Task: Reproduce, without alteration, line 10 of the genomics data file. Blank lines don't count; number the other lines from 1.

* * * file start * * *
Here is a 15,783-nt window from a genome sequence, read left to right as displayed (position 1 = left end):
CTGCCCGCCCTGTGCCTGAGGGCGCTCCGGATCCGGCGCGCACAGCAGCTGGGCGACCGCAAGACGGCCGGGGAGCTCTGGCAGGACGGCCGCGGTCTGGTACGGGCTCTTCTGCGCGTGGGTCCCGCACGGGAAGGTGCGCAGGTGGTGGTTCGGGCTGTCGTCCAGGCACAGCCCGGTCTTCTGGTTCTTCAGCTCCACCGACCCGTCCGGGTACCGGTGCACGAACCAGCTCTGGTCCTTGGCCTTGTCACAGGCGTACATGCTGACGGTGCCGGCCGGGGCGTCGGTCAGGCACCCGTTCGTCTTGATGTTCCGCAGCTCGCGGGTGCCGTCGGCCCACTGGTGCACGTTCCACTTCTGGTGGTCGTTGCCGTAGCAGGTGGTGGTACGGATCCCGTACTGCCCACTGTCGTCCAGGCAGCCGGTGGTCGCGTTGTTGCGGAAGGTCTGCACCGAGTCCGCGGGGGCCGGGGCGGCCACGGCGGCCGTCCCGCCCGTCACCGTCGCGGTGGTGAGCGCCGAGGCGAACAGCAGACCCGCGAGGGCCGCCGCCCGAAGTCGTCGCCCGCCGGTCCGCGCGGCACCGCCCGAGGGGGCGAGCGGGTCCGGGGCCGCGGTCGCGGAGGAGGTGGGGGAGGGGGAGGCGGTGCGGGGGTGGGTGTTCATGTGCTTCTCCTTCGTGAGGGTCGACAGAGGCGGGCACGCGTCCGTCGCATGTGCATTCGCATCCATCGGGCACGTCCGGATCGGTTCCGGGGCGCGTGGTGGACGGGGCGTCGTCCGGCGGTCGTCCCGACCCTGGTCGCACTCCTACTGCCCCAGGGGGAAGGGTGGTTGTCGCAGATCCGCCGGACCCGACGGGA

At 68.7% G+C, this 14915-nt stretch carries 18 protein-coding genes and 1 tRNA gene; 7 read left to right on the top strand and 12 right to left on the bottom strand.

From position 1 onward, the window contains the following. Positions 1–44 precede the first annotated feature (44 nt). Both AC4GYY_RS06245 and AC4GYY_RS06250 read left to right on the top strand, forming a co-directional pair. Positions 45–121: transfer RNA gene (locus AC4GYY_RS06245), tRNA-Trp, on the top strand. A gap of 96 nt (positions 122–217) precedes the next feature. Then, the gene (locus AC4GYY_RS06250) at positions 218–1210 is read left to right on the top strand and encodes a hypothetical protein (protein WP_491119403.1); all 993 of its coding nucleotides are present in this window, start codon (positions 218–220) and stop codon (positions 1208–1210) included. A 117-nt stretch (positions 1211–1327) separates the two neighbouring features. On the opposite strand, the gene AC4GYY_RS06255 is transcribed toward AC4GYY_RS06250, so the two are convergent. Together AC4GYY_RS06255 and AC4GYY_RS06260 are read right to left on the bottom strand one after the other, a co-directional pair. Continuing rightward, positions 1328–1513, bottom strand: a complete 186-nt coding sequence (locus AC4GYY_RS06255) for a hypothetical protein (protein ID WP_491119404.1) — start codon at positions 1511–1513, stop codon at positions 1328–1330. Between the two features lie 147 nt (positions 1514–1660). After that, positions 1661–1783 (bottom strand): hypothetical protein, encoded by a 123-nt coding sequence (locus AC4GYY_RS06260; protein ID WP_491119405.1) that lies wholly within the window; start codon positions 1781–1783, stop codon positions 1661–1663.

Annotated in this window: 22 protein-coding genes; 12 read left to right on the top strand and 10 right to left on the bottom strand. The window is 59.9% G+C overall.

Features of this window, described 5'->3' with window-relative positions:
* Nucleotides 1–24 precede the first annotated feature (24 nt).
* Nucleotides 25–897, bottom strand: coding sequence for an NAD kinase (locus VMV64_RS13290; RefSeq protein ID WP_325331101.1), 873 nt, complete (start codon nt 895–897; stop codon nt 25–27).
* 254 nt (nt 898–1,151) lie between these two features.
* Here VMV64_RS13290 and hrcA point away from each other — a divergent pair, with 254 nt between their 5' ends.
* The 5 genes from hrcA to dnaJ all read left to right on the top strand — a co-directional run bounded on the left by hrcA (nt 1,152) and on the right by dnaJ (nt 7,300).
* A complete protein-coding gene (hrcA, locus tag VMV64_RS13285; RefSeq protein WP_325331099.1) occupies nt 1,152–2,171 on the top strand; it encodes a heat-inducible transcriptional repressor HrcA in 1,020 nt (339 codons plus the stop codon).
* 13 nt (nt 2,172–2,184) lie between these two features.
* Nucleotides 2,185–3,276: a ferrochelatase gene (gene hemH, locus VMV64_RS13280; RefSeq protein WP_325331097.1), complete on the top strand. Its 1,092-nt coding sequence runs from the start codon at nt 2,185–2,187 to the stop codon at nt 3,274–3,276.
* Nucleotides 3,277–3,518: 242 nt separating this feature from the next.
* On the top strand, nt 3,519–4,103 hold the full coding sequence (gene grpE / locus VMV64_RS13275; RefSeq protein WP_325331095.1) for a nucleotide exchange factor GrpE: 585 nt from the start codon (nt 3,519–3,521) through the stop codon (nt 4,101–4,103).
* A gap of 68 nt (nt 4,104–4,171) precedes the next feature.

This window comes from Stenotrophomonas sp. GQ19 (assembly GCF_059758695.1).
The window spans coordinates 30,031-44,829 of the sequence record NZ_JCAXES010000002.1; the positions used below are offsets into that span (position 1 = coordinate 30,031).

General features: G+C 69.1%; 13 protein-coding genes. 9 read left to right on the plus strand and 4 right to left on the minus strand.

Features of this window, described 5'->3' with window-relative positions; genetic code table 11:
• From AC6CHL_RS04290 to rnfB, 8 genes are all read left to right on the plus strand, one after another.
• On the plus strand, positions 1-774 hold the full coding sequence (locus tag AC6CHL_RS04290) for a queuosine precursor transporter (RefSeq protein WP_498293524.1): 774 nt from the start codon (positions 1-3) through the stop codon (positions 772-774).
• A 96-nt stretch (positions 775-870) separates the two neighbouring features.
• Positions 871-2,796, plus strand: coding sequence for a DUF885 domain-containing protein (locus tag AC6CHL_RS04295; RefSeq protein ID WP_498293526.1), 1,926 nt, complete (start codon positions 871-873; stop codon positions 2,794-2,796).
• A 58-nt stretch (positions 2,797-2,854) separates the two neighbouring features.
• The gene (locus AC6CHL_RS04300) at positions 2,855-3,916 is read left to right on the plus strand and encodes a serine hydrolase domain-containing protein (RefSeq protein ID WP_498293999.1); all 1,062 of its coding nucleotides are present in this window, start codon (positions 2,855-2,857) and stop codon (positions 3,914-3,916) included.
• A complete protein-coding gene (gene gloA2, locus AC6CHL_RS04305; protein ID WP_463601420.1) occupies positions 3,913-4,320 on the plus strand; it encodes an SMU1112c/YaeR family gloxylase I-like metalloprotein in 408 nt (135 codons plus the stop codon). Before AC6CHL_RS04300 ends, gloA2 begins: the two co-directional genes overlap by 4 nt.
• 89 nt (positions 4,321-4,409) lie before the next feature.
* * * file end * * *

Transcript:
* Here VMV64_RS13290 and hrcA point away from each other — a divergent pair, with 254 nt between their 5' ends.